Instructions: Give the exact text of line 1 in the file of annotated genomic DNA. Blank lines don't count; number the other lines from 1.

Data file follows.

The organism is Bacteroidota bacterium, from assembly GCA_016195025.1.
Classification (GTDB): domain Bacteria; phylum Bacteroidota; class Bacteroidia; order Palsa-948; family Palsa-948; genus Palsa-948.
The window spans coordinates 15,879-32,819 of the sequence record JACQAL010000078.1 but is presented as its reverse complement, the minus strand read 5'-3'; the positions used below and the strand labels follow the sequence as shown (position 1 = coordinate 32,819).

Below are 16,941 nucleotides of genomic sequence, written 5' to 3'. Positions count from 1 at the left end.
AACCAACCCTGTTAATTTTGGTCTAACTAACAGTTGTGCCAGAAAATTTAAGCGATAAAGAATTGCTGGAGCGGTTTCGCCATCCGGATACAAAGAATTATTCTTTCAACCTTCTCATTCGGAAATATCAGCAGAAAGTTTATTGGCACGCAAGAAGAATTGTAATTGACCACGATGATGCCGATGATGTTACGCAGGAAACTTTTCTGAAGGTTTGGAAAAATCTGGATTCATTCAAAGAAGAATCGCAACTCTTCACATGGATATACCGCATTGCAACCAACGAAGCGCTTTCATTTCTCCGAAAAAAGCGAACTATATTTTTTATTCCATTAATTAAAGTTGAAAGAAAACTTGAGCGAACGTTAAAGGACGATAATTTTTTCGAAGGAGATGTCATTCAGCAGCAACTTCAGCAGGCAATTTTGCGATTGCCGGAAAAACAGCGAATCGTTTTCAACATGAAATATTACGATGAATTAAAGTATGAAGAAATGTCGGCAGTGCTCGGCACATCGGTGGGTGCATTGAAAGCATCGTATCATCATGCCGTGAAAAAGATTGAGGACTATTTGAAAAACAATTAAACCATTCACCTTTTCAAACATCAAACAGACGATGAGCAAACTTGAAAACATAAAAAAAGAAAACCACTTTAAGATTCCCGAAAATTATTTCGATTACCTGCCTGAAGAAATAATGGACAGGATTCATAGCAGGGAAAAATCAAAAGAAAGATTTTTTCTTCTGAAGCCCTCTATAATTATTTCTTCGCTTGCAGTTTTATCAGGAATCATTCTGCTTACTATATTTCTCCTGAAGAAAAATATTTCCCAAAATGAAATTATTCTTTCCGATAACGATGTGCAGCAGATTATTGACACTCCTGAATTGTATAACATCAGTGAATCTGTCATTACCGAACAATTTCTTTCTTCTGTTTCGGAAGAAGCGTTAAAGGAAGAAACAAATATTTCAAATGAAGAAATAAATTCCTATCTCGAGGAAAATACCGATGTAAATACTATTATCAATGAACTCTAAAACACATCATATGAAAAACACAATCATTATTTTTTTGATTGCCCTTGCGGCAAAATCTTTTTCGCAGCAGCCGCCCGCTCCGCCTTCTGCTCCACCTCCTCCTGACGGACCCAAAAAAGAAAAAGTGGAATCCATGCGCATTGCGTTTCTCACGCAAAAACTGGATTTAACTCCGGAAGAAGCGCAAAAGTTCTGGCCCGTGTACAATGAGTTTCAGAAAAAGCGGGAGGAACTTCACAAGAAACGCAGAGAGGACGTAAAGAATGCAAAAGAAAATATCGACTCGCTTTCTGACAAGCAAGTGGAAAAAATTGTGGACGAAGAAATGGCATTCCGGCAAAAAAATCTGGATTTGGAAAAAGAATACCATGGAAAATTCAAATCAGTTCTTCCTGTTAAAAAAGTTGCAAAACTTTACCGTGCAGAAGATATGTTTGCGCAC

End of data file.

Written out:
The organism is Bacteroidota bacterium, from assembly GCA_016195025.1.